Don’t Fear the Swarm

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It begins this time of year in early spring.  You may glance over your shoulder or try to peer around hedge.  Could one be over there?  Nope.  Just a grouping of brown leaves.  Wait… what’s that noise?  The hum of a motor?  An overhead light buzzing? You ponder staying indoors for the next month or longer.  Surely those late-night science fiction movies on this very topic you’ve watched in the dark are based on science, right?   But before your fear inhibits your enjoyment of the outdoors, just breathe deeply and repeat after me, “Don’t fear the swarm”.

One of the most mesmerizing images in nature is a honey bee swarm.  It is a ball of living, breathing bees all tightly clustered together.  Often in odd locations.  Hanging off the side mirror of a car.  From the bottom of a mailbox.  A branch of a dead tree.  Perhaps even the gutter of a house?  Forget the horror films that vilify a swarm, in reality, it is truly a sight to behold.

honey bee swarm

honey bee swarm

Just what is a swarm you ask?  It is a natural event in which a colony of bees creates a new colony.  Overcrowding is what kicks off this event.  There just simply isn’t enough room in the colony (hive) for the growing number of honey bees.  At this point, some of the workers begin to create queen cells or cups (in which new queens will grow).  These cells are quite distinct… they are typically hang vertically from the lower portion of the honeycomb and are much larger than the cells from which a worker bee will emerge.  And if the large cells aren’t enough of a clue, they have another distinguishing feature…. these cells look like peanut shells, dimples and all.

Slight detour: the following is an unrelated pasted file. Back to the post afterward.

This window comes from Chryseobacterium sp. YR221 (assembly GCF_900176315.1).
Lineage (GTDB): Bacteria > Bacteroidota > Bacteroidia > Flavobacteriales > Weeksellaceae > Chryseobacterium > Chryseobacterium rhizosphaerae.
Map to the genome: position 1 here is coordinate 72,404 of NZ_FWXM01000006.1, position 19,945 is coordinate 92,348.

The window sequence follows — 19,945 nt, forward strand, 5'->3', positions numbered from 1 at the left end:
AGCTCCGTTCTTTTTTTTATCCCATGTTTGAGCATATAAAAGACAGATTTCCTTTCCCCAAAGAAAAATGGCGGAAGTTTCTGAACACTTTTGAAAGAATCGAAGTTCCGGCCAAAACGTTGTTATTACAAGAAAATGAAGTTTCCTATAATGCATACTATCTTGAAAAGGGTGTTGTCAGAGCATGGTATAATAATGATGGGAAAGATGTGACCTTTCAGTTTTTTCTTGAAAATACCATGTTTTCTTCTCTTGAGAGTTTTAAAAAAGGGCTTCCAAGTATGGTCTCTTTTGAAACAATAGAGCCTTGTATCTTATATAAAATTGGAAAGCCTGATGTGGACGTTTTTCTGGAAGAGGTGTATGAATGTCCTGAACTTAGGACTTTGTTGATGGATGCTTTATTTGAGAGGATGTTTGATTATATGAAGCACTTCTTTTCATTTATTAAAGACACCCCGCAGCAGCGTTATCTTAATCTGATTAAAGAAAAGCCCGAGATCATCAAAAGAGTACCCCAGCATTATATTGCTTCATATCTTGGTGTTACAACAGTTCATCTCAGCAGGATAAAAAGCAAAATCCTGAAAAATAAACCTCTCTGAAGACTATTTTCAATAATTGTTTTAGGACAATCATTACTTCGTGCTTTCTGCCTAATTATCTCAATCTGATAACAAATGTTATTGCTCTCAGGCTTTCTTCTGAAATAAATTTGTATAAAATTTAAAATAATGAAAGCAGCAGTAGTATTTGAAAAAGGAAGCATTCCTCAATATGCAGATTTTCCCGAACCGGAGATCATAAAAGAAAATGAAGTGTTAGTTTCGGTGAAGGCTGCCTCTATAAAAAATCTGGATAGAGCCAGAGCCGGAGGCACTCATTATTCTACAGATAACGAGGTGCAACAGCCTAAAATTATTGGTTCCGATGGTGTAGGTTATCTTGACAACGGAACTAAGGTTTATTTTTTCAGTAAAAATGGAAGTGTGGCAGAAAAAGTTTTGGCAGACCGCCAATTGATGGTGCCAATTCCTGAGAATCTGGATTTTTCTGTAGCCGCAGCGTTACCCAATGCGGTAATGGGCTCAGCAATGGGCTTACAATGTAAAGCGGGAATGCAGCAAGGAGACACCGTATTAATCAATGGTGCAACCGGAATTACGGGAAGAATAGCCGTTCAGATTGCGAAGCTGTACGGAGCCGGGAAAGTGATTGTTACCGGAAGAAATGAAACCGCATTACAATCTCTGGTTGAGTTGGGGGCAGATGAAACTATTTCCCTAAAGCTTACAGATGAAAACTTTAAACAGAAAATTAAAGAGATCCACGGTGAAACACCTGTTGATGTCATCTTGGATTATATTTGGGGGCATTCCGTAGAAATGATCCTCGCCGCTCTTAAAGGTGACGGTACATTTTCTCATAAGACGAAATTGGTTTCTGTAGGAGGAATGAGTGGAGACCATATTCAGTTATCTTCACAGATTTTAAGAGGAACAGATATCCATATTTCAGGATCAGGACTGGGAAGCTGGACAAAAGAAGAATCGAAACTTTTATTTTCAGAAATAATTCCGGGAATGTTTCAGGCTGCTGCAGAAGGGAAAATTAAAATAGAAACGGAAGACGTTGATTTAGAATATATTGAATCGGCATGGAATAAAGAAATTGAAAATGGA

As the queen cells are being made, other bees begin scouting flights… searching for a potential new home.

Prior to swarming, the departing bees will gorge themselves on honey.  Think of it as one-for-the-road.  It may be a day or two (after they leave the colony) before they settle into a new home.

When a swarm happens, approximately 50% of the bees (workers as well as drones) leave the colony with the old queen.  The air is filled with bees as they exit their home… whether it is a hollow tree or a beekeeper’s hive.  This mass of bees travels together like a cloud.  Generally a short distance from their old home, the bees cluster together, hanging off of an object such as a tree branch.  Within this cluster, the queen is in the middle… protected.  Scout bees leave the cluster in search of a new home.

honey bee swarm on tree branch

honey bee swarm on tree branch

Some people are terrified when they see the cluster.  They believe that the bees are just waiting for them.   But unless you start swatting or poking at the swarm, they are content to leave you alone.  They are ‘homeless’ for the time being and therefore not defensive about their location.  Remember those scouting bees?  The cluster is waiting for them to return and do their dance to indicate potential new locations.

What are the scout bees looking for?  Specifically a place that will provide protection from the elements.  Also… the new location must have not only enough space for the swarm, but also for the new bees that will be hatched from this homeless colony.  And once a place is found, the cluster will break apart and travel as a cloud of bees to their new home.  (Finding a new location may only take about an hour upwards to a day).

So friends, don’t fear the swarm.  It is a natural event that begins in spring.  These bees are simply looking for a new place they can call home.

Natural Finish for Beehives